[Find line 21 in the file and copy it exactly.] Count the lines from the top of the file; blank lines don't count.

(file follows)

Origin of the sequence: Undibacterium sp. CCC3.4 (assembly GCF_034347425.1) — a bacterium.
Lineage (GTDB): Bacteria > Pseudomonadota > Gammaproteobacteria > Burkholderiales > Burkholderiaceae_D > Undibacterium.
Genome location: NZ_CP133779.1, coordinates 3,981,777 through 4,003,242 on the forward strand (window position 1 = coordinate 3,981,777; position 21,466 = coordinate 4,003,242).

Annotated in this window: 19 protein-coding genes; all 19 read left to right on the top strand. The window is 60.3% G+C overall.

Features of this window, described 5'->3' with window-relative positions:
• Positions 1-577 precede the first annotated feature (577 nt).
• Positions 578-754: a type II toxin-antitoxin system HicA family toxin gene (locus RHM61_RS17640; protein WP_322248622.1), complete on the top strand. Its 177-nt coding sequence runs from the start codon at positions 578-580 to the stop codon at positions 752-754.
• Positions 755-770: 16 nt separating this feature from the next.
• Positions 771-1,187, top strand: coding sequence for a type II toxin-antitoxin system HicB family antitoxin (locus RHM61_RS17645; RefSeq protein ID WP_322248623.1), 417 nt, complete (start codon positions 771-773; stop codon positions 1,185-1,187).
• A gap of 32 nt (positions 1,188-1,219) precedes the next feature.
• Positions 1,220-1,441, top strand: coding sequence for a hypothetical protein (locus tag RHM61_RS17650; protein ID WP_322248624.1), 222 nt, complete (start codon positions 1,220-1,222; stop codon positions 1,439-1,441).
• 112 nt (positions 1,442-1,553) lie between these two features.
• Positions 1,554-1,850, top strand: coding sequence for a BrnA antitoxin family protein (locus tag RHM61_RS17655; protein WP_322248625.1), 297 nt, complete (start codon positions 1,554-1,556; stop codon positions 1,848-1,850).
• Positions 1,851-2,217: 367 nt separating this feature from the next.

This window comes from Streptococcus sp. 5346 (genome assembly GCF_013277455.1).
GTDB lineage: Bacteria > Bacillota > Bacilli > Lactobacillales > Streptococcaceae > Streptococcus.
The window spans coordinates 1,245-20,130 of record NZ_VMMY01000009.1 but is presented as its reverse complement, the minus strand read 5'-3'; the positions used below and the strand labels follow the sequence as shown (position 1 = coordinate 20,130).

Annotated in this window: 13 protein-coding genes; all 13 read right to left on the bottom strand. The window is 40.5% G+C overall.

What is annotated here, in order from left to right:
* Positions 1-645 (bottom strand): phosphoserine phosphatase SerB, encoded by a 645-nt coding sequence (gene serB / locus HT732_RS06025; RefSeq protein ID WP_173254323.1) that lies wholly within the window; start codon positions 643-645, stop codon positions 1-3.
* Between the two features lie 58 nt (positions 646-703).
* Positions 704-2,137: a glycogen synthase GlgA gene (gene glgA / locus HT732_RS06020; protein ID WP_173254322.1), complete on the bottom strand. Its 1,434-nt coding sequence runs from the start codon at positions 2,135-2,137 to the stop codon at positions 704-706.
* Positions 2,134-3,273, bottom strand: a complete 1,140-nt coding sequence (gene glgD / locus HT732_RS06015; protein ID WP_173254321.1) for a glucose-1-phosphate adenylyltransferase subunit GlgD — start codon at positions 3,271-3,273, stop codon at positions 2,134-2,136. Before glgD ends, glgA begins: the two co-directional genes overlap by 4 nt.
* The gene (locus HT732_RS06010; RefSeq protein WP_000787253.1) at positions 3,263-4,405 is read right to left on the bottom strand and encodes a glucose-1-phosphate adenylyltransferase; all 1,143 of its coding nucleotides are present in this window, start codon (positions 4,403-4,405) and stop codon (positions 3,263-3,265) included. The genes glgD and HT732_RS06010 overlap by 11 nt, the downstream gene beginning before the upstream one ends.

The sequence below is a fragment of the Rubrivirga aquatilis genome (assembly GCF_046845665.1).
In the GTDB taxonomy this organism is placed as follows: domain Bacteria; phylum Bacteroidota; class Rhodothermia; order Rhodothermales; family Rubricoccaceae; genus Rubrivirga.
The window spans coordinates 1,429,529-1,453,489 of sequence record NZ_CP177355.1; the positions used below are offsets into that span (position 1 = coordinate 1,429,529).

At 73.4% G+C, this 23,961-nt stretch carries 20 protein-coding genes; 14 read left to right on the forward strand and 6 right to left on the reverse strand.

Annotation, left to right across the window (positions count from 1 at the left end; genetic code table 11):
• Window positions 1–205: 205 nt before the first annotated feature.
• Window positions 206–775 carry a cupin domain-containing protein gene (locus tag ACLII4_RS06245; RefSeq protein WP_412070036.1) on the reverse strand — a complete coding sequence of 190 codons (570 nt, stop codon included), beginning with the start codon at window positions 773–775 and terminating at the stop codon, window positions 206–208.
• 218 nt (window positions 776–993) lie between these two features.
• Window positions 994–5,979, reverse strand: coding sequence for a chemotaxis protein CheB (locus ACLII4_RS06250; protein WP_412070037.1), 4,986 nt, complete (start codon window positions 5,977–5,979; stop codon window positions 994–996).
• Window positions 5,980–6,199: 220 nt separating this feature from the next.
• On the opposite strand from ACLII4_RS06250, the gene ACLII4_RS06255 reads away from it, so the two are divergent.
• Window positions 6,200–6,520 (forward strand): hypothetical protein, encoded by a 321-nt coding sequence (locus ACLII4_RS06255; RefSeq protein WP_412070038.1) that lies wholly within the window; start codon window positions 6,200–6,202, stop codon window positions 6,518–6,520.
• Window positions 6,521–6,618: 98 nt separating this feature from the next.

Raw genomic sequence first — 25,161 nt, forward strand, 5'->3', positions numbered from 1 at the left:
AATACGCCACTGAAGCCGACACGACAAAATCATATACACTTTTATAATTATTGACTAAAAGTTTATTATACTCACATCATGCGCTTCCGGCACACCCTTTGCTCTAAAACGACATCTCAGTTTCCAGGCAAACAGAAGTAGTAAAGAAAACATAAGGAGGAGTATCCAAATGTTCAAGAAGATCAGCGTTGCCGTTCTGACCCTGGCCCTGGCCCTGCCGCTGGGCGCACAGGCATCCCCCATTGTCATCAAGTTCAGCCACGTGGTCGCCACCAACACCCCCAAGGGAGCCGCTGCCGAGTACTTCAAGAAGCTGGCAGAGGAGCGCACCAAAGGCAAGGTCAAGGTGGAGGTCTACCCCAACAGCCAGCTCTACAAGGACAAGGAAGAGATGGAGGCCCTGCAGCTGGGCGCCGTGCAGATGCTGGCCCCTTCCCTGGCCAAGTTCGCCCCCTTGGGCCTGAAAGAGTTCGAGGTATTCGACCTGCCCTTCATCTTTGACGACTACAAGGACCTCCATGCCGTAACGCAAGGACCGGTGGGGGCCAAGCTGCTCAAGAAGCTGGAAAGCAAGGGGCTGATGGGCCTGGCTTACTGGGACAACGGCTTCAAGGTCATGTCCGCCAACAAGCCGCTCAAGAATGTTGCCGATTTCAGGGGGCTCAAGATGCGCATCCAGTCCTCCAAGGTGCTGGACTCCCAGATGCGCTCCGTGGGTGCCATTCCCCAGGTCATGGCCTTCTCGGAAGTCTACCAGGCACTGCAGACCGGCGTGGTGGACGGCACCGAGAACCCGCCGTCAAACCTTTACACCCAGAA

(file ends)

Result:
* Between the two features lie 58 nt (positions 646-703).